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Google Proxy Hijacking Fixed? Major vulnerability possibly fixed...
incrediBILL




msg:3633628
 11:18 pm on Apr 23, 2008 (gmt 0)

I've been a stalwart on the issue of Google Proxy Hijacking for quite some time including lobbying for methods to avoid the problem and it appears the issue may be fixed.

Many people think they are being proxy hijacked that aren't and lately I've been getting a lot of email asking for help and it always turns out to be some other SEO trick and not proxy hijacking.

What is a Proxy Hijacking?

You find your content in the Google SERPs but the link to the site is something like:

http://example.com/proxy.cgi/somepath/yourdomainencodedurl

When you click on that link with your content in Google you see your web pages displayed with the proxy URL in the browser's URL bar and/or it redirects to your site. The problem is the proxy has technically hijacked your content since their domain claims ownership instead of your site.

Current State of Proxy Hijacking

I'm still seeing Googlebot crawl via proxy servers but the resulting proxy hijacked pages stopped showing up a few months ago. I have code on my server that sends different results when Google crawls via a proxy server that makes it easy to detect in the Google SERPs but these results are no longer being found.

Additionally, I went to Google and checked a few proxies that I've been tracking along with some new ones and some are no longer indexed in Google whatsoever and others only respond with 10 pages indexed total instead of the thousands of pages previously returned many months ago.

Proxy Hijacking Summary

Therefore, based on all of the evidence presented, I'm drawing a conclusion that Google Proxy Hijacking may be a thing of the past and no longer a clear and present danger to webmasters.

I think this is no longer a problem and welcome anyone to sticky me if they think they're still seeing proxy hijacking in order to review the situation in details.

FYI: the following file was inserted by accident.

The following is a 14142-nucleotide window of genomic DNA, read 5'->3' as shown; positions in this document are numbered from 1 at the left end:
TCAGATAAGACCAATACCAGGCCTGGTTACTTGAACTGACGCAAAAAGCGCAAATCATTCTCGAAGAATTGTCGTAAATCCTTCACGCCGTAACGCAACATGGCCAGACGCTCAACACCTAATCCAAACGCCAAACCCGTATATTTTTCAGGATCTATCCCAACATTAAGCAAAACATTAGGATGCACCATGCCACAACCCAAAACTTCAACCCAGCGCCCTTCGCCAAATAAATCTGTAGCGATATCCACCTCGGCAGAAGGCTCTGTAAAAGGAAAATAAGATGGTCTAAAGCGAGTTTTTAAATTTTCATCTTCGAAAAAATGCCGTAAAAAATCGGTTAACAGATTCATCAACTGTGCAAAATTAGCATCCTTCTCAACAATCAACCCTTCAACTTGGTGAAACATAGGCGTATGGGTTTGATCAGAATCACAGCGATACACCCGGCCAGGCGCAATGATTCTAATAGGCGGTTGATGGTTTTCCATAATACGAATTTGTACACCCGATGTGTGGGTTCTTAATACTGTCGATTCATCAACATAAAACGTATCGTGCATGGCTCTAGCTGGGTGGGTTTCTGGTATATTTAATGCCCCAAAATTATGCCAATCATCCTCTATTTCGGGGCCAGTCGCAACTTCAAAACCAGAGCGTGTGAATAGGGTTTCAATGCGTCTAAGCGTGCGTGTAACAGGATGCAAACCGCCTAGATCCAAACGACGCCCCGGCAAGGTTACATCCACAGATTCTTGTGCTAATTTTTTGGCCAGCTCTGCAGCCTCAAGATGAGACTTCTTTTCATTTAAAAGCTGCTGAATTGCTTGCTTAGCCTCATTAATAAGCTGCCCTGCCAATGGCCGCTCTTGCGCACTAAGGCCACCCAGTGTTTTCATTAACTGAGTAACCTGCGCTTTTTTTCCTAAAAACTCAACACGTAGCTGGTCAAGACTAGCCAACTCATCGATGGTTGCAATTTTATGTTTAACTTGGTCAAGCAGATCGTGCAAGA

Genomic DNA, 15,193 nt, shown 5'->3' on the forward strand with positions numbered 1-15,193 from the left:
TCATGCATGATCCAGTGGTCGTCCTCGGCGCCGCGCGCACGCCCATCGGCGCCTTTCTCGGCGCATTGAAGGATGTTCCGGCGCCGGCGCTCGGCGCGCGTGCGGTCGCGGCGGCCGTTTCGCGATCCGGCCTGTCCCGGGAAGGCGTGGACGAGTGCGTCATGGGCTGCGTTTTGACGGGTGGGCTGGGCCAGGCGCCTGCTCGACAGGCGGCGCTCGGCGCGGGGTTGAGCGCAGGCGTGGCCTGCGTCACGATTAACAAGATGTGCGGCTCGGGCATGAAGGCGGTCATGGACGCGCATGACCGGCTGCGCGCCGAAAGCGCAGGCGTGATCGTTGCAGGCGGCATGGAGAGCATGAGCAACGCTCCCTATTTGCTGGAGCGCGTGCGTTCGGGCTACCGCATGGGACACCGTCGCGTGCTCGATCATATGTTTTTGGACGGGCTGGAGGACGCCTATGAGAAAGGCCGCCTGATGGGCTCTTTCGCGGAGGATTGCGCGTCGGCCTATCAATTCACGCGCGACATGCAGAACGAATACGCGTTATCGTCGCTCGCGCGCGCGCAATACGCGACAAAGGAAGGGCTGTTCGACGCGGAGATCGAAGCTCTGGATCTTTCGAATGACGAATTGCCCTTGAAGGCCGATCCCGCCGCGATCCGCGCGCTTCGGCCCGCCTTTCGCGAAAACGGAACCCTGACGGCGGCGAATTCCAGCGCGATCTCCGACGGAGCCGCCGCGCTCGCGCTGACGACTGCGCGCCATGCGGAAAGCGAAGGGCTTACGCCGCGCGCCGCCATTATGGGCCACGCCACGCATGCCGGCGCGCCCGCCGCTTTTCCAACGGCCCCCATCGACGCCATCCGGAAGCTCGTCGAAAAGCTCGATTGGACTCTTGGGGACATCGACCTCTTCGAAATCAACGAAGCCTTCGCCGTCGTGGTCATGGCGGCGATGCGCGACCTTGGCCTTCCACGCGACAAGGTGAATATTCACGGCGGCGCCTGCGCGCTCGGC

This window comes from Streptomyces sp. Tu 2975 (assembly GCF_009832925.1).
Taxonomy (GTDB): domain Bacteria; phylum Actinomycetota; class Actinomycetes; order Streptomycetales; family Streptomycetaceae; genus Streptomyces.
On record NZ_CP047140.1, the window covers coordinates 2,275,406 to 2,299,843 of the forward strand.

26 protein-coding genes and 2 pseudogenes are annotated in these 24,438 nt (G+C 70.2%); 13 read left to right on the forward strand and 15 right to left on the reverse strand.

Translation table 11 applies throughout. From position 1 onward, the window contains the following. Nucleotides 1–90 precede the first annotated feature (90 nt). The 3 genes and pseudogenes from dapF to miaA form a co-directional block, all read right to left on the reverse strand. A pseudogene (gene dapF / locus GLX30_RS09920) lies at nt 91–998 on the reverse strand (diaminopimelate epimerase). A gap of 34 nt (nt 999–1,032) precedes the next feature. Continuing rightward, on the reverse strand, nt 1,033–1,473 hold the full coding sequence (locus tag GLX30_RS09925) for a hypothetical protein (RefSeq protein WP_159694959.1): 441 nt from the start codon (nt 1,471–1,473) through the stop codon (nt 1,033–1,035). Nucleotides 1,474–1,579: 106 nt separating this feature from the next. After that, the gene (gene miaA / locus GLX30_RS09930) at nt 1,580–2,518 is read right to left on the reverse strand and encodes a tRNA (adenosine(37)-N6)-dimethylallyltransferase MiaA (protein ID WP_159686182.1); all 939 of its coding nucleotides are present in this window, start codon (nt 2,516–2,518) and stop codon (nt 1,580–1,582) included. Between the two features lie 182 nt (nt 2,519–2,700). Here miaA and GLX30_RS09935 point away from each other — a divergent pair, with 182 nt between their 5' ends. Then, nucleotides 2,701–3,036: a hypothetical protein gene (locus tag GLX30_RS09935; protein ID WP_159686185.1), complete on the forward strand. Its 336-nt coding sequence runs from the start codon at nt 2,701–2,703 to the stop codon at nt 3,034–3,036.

Unless I see some compelling stickies, I think this problem is solved, case closed.

Moderator note: As incrediBILL is a moderator, we hare making an exception to the Google Search forum prohibition against requests for stickies in this case.

[edited by: Robert_Charlton at 11:44 pm (utc) on April 23, 2008]

 

kamikaze Optimizer




msg:3633779
 4:50 am on Apr 24, 2008 (gmt 0)

I've been a stalwart on the issue of Google Proxy Hijacking for quite some time including lobbying for methods to avoid the problem...

That is a modest understatement, to say the least.

Thanks incrediBILL for your constant pursuing of a solution to this most disturbing problem.

I vote for a sticky here.

tedster




msg:3633831
 6:31 am on Apr 24, 2008 (gmt 0)

From what I have seen recently, Google does seem to have a handle on the problem now. Haven't stumbled over any proxy urls for a few weeks at least.

incrediBILL




msg:3633879
 7:46 am on Apr 24, 2008 (gmt 0)

From the lack of response to this thread it's easy to draw a conclusion that proxy hijacking in Google isn't much of a problem anymore.

Yahoo on the other hand, but that's a different thread ;)

tshirtdeal




msg:3633881
 7:46 am on Apr 24, 2008 (gmt 0)

You guys are good....keep up the fight!

man in poland




msg:3633942
 9:31 am on Apr 24, 2008 (gmt 0)

I certainly have noticed the number and ranking of proxy pages has dramatically receeded in recent weeks. The only issue that still seems to remain are pages which are BLOCKED BY ROBOTS.TXT on the original site still being indexed under the proxy server domain (because Google simply looks for the robots.txt file on the proxy server domain).

I find this a particular problem because I often like to block a directory with robots.txt for a few days or weeks, and only 'open it up' to search engines once any bugs are fixed - however the proxy server may have got there first, and Google still seems to think that this means that the proxy domain is the original source of the content (based on indexing date, I assume) rather than mine (the original).

Has anyone else observed this?

anallawalla




msg:3633981
 10:20 am on Apr 24, 2008 (gmt 0)

I too can confirm that I can no longer see indexed proxied pages with inurl. I saw them sa recently as two or three weeks ago.

oddsod




msg:3634058
 12:38 pm on Apr 24, 2008 (gmt 0)

If you say so that's good enough for me, incrediBILL. Thanks for staying on the case.

Oliver Henniges




msg:3634433
 7:45 pm on Apr 24, 2008 (gmt 0)

What a pitty: I was almost at the point where I began to understand enough of this matter to seriously damage my competitors;)

Just kidding.

Thank you very much for your efforts and for sharing your findings with us all the time, incrediBILL. Does it also apply to this apparently new form of hijacking, which we recently discussed at length in this thread [webmasterworld.com]?

DanThies




msg:3637285
 3:18 am on Apr 29, 2008 (gmt 0)

I agree, Bill.

There are still some cases where it can happen, but it looks more like a "shoot yourself in the foot" kind of issue now. Your site has to be very untrusted.

activeco




msg:3642804
 1:17 pm on May 6, 2008 (gmt 0)

There are probably a lot more proxies that you can't detect as "a proxy" at all; e.g. http://example.com/ returning http: // mysite.com without 301 or 302.
I would like to see some examples clouding the rankings.

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